c-rocm_win64 c-cuda_win64 etc, it’s a gas. No SDK? No problem, uses Windows Subsystem for Linux to do the dirty work.
What’s true for Orochi is also true for cuew and hipew which we are currently using. It bundles those two and provides an abstraction over them which can be convenient, but doesn’t add any new capabilities.
Nothing about orochi uses OpenCL though, not sure how you’re proposing using Orochi would enable any hardware HIP doesn’t support? Unless you’re going to write an OpenCL backend to Orochi?
But the thought of eliminating redundant Cycles backend code DOES have merit and of course would need input from Blender devs to approve. At BCon, the intel guys were demonstrating running all flavors of linux GPUs through the OneAPI backend…
cuew and hipew are two separate entities and there’s still the need to have both cuda and hip to have them dance together whereas Orochi can remove the need for the double, which I know isn’t the ground breaking revelation I’m making it out to be, the reason I’m excited for it is that it’s open to having Optix/Metal/oneAPI.
Shamelessly stolen quotation.
“Orochi is designed to add more backends if needed. Adding intel support makes sense to complete the project. We are happy to work with anyone who’s interested in adding it although we don’t have any plan to add it at the moment.”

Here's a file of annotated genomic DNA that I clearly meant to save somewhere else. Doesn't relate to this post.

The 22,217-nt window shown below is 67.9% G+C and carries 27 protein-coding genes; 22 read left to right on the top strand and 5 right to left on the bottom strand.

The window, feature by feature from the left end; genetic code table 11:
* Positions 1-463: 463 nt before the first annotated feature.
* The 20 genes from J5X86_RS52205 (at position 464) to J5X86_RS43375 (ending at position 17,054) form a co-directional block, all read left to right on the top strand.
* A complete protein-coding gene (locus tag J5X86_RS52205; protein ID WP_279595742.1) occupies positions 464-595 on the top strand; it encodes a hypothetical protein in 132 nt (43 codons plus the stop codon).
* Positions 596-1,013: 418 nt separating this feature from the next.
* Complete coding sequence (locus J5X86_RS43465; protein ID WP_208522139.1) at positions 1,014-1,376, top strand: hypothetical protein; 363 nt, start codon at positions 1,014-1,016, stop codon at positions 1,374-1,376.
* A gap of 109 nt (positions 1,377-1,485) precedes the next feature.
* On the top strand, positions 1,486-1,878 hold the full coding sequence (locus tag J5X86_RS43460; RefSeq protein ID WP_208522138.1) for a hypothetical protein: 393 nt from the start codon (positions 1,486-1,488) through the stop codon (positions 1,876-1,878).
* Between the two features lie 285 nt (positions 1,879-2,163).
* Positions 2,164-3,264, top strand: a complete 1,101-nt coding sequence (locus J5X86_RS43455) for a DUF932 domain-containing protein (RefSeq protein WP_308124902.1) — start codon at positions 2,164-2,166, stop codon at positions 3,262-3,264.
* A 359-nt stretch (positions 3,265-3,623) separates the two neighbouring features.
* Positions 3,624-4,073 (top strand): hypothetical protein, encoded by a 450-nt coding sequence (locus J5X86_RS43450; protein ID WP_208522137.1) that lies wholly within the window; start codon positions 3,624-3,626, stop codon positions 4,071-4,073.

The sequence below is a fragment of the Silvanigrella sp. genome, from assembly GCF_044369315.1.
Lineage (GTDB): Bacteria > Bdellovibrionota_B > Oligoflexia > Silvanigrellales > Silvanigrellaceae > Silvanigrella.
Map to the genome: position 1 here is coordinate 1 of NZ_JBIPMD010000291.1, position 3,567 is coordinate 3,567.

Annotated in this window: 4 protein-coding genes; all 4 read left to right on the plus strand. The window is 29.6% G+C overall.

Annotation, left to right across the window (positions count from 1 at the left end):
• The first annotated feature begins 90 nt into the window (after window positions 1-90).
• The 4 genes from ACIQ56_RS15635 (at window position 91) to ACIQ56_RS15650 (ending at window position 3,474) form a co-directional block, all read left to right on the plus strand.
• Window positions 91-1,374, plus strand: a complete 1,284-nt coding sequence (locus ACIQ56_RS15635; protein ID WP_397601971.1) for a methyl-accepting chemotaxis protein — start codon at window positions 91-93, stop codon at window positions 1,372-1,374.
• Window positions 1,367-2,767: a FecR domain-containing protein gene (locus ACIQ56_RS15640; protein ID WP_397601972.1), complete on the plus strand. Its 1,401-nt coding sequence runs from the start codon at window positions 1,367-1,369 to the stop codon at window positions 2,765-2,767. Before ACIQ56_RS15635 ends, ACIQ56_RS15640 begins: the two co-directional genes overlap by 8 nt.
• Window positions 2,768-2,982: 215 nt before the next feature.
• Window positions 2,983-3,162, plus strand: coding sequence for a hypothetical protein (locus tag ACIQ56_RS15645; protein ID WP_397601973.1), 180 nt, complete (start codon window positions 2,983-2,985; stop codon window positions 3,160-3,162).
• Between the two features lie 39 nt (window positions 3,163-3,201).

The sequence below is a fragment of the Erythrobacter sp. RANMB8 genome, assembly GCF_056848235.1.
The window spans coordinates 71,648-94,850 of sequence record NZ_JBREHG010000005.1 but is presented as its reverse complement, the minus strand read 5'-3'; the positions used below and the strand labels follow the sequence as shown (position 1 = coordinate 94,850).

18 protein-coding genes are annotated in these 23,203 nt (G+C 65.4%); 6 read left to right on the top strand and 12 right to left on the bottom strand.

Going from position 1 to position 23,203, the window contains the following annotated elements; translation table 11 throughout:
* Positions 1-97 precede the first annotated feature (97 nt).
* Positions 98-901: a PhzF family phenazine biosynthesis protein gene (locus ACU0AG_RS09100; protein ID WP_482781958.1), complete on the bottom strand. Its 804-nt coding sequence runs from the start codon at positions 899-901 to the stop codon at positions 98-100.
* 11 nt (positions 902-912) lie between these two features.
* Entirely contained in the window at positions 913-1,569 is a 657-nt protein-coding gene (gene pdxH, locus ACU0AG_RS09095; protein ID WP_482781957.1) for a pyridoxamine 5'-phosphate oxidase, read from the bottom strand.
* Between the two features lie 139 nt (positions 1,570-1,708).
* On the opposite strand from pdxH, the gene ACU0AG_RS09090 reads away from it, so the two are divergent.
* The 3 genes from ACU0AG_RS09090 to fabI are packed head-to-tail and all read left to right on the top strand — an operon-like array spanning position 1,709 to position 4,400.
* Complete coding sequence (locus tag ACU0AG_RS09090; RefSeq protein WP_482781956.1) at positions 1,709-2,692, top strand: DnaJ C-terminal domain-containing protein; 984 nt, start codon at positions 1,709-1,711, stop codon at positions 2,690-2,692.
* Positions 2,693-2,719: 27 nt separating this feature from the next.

I mean I’m not trying to steer nobodies ship it’s more of a personal passion project as a hardware locked out individual due to AMDs approach to legacy hardware being the development equivalent of taking Old Yeller out behind a barn to play fetch with buckshot. I can imagine it’s not as performance oriented as a straightpipe from A to B given the dynamic nature but I sure like the idea presented of taking all back ends and (for the most part) making it one single plate of spaghetti to maintain. When those backends are (if) ever present. Things nearly went sideways with this Orochi business when AMD decided hiprtc wasn’t cool enough to eat at the lunch table anymore.
In the end though there’s 100 different silly projects I could make a mess out of, like seeing how much of Blender can be made to run in a browser rendering with webgpu
That would be the if possible part, I’m in a modular mindset after dorking around with xformers for awhile. All missing back ends have to be made for Orochi though. Like Mr. Harada was saying oneAPI makes sense to be part of a complete project. The whole 8 headed dragon thing really has me on a kick for a one path pipe that that is developed as just that. Modular down the tube.
I also kind of like the idea that Orochi can be slipped on like a sock onto anything that has HIP hanging off of it and enable all that it can (or can one day) do because of how the -hip +oro thing works, not that it doesn’t require more effort than just replacing three letters but you get what I mean. It’s like having one wall socket and a kitchen full of waffle irons with all sorts of foreign plugs, Just plug them all into Orochi, ok I need to sleep.